How uncertain is London’s Property Market post BREXIT?

Since the UK voted to leave the European Union on 24th June there has been an overwhelmingly pessimistic response from London property agents and the media in regards to the future of the London property market.

Despite this, a number of commercial agents in London have reported that investment deals have not been as affected as predicted, with less than 10% of deals made prior to the vote failing to proceed. Although there has been some renegotiation there has reportedly not been a noticeable drop in prices.*

Estate agents in Central London have continued to suggest that house prices have dropped within the most expensive postcodes. Despite this, viewings of residential lettings for London’s luxury homes have reportedly increased by 15% in comparison to last year. Many have been by commercial tenants, as experienced by Davis Brown through the letting of a newly refurbished flat with patio on Goodge Street.

The Bank of England’s reduction of the base rate to 0.25% could encourage more people to move their savings into property with a chance for better ‘tracker mortgage’ deals. As London still seriously suffers from a ‘housing crisis’ it is difficult to see if it really will see a significant drop in housing prices as many are predicting.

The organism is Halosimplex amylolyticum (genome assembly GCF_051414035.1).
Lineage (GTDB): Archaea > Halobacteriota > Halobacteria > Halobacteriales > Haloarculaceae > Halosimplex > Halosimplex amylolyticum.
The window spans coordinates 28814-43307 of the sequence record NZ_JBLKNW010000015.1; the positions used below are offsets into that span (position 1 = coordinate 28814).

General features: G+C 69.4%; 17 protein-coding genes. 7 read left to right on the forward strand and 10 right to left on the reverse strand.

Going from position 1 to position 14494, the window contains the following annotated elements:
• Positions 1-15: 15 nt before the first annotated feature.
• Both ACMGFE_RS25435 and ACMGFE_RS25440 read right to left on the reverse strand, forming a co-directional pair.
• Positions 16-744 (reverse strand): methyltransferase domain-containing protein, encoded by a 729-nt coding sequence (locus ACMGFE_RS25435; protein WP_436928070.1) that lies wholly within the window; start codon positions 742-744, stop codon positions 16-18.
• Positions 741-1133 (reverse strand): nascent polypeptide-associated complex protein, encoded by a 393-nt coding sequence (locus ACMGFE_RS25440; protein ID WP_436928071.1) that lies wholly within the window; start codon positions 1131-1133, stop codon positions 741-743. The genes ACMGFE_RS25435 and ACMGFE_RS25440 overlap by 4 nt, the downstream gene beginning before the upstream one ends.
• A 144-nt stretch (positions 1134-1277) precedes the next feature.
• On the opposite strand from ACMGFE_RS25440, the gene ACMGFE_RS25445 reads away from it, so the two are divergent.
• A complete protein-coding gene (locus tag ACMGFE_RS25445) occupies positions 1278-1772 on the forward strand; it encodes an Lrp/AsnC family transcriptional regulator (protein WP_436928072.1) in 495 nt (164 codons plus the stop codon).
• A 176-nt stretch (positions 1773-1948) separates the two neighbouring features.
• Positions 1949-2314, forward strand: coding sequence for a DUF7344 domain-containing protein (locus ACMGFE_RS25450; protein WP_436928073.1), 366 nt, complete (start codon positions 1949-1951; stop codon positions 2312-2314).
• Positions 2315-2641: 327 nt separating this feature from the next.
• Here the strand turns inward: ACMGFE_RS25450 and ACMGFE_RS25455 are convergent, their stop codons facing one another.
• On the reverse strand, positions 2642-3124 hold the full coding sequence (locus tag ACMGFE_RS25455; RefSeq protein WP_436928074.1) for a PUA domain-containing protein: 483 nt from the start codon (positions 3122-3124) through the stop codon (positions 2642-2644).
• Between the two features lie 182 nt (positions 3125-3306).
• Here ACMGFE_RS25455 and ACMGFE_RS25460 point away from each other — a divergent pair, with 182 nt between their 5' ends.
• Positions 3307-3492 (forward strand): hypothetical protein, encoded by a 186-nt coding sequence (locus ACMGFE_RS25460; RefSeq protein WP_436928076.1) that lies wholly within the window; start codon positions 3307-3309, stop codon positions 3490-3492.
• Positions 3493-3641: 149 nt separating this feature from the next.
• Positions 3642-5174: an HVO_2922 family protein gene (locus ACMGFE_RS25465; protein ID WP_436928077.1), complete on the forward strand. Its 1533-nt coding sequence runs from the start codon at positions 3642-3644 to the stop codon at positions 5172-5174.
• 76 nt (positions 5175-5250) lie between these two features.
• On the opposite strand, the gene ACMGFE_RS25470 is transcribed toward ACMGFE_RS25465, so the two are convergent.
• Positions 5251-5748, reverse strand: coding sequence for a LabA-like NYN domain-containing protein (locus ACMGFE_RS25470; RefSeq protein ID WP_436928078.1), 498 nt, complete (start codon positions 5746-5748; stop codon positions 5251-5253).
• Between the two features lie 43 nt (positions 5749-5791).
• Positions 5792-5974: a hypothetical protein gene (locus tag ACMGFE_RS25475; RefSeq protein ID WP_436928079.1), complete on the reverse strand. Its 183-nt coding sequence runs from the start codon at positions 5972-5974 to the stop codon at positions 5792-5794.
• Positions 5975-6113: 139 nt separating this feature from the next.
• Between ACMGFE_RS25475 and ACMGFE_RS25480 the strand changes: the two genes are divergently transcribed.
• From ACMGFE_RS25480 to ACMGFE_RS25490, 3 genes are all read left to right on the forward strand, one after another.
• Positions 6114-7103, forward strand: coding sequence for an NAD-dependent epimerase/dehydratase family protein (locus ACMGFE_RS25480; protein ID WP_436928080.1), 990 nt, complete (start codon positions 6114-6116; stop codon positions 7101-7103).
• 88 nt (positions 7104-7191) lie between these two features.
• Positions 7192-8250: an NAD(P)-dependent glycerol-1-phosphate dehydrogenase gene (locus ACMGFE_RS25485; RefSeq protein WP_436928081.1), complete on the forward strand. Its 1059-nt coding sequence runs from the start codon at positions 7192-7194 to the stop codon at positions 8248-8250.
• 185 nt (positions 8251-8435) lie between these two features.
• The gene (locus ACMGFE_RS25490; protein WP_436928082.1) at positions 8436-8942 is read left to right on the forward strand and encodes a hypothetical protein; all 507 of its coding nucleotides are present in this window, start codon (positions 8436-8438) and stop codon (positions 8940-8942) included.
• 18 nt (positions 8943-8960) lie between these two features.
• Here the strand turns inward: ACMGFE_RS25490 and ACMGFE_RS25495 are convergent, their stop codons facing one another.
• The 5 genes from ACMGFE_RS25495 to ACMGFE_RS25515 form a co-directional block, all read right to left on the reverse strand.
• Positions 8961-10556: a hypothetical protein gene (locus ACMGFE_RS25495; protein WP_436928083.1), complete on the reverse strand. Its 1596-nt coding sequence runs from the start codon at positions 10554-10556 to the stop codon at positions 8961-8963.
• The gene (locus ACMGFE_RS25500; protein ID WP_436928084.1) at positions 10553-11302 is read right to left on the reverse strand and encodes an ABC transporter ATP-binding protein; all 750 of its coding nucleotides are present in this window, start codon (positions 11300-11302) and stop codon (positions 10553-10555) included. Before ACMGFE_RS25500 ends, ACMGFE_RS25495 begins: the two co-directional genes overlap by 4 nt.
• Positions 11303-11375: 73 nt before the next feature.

Halifax*** has reported that despite erratic changes in the House Price Index immediately post BREXIT, the market remains robust overall. There were severe falls recorded in Knightsbridge, but this was an area favoured by overseas investors, which had already seen a significant drop in investment due to increased stamp duty. Outside of these few areas the property market has appeared to remain stable overall.

Although the future remains uncertain, evidence suggests that the impact of the BREXIT vote has been less than expected so far, and where prices have fallen this appears to be most influenced by change in stamp duty.

Changes in the property market over the next few years may be largely influenced by negotiations and decisions made by the Government both overseas and in the UK. If the approach is to incentivise people to work and invest in London and the rest of the UK once leaving the European single market, the pessimists could be proven wrong. We will just have to wait and see.




*CoStar article 25th July – Investment transactions holding up well post Brexit vote

** Telegraph 3rd August – What Brexit property lull? Renting London’s luxury homes on the up

*** The Week August – Post-Brexit house prices remain ‘robust’ in July

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